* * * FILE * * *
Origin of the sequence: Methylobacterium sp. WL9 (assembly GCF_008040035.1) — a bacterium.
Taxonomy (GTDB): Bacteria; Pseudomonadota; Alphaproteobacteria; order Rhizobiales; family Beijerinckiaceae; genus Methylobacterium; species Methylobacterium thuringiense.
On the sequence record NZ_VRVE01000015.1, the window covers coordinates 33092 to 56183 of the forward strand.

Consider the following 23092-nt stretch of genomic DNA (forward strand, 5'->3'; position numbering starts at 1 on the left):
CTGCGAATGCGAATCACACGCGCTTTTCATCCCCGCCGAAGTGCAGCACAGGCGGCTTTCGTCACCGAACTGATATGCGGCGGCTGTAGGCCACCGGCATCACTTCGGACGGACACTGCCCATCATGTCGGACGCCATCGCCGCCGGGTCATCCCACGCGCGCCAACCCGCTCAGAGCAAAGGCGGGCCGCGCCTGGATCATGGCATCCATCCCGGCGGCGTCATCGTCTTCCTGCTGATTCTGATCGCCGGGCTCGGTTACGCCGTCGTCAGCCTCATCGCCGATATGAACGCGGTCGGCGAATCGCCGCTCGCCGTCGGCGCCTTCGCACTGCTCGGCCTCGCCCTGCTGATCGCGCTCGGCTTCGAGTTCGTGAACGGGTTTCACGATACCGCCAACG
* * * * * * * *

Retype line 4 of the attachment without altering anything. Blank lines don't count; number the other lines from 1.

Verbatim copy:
Consider the following 23092-nt stretch of genomic DNA (forward strand, 5'->3'; position numbering starts at 1 on the left):